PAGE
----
Well, it’s official. Chokers have made the leap from trendy teenster fad to full-blown fashion trend! Fresh off the heels of the dainty neckscarf trend of 2015, 2016 brings with it a nice mix of fresh and tired choker styles.
Now this isn’t my first time on the choker bandwagon. I distinctly remember crafting my very own black velvet ribbon choker with a little drop pearl right when I was in the third grade. And then in middle school I was all about the stretchy black tattoo choker that I think I got from Fashion Bug. (Fashion Bug!) But this time around I’m more drawn to the early ’70s chokers that feel more delicate with a slight sense of boho.
I had distinct ideas about what kinds of chokers I would like to add to my necklace collection, but I had a bit of trouble finding the perfect ones in stores. But I mean, if you’re going to DIY anything in your wardrobe— this would be it! They’re easy, fun, and completely wearable. These chokers vary slightly in skill more more complex to absurdly simple, but all of them are pretty quick to whip together and look great with lots of different sartorial styles.
I love the Carrie Bradshaw vibes of this choker. It would fit in with a salsa dancing costume as easily as it would with a button up shirt and jeans. It can also be as bold or as subtle as you wish— just change up the ribbon width, size of flower, and color scheme to suit your own taste.
- crepe or silk fabric
- ribbon end crimps (in width to match your ribbon)
- two o-rings
- one clasp
- short chain
- fabric scissors
- lighter or candle flame
- Not shown: embroidery floss and darning needle
Step One: Cut your ribbon to the length you need (a bit shorter than your neck circumference), then add the ribbon crimps to either end and close the crimps with pliers. Add an o-ring and clasp to one end and then an o-ring and the short chain to the other end.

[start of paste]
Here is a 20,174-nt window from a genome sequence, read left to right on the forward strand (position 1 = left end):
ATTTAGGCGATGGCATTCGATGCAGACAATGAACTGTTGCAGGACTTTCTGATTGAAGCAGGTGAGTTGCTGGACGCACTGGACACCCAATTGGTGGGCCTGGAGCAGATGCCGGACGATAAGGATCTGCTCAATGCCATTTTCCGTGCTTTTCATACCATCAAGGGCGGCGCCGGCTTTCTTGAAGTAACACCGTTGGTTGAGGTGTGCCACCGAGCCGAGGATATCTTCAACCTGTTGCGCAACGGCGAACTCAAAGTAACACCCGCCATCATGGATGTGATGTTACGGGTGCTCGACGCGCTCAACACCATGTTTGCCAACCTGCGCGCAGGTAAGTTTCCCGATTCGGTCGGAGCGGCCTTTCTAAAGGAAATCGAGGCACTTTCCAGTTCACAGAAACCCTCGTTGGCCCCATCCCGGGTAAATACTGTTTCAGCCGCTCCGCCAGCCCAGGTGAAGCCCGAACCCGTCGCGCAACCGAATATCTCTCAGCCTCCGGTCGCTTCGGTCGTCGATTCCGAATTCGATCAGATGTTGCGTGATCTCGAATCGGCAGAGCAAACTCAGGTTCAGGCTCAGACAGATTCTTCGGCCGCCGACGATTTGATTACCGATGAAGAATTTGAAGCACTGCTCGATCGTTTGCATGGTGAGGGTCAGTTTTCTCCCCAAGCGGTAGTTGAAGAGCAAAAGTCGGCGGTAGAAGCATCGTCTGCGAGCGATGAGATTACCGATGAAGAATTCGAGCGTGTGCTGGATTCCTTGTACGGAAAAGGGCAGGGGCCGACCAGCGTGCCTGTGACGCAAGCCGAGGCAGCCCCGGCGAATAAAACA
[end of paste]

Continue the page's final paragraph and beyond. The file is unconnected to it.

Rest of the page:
Step Two: Cut your fabric into shapes as shown above in a variety of sizes.
Step Three: Hold the fabric shapes over a flame until the ends begin to curl up. Do not touch the flame to the fabric— just the heat will do the trick. After you’ve gone around the edges, it will have a petal look to it.
Step Four: Stack the petals you made from largest to smallest and stitch them to the ribbon with embroidery floss. As you stitch, make french knots on the top of the flower. You may also chose to create a fancier necklace by using a bead or some sort of bling for this detail.
This style of choker makes me feel way more rockstar than I ever will be. It’s great with lower cut tops, but also looks cute draping over the front of a high-cut shirt. You can adjust the length of it to your own taste and add charms to the end that fit your personal style.
- two charms
- three crimp covers
- two o-rings
- one clasp
- two crimps with rings attached
- fabric scissors
Step One: Cut a length of cord to be about 25-30″ in length then add charms to either end. Do this by looping the cord up through the charm’s o-ring then fastening the cord with crimp covers. Then trim away the excess cord.
Step Two: Hold the cord around your neck and determine about where you’d like the bolo fastener to be placed. Then use a crimp cover to fasten it. After fastening it, cut open the back so you can next add a clasp and chain.
Step Three: After double checking that the neck circumference of the choker is appropriate for you (it should be a bit smaller than your actual neck circumference), add crimps to the end of the cord. Then add an o-ring and clasp to one end and an o-ring and short chain to the other end.
This is my favorite of all the choker styles I’m sharing today, and the simplest to make! I love how delicate it feels, and how easy it is to switch up the style a bit by changing materials (ribbon, satin cord, leather cord, etc..) Adding crimp covers to the end makes it feel more polished, and offers another opportunity to add style details to this choker.
- cord (I used faux suede)
- crimp covers or any details you’d like to add to the ends
All you need to do to make this necklace is trim the cord to the length you’d like for your bow and use pliers to fasten end crimps to either end of the cord. Then tie it in a bow around your neck and you’ve made yourself a choker!
If a choker can make the stretch from 1950s dresses and shell tops to 1970s jumpsuits, I think they’ve earned themselves a place amongst my wardrobe. I think these DIY versions will be right at home with my style, considering how much wear they’ve received already. Do you think you’ll give making one a try?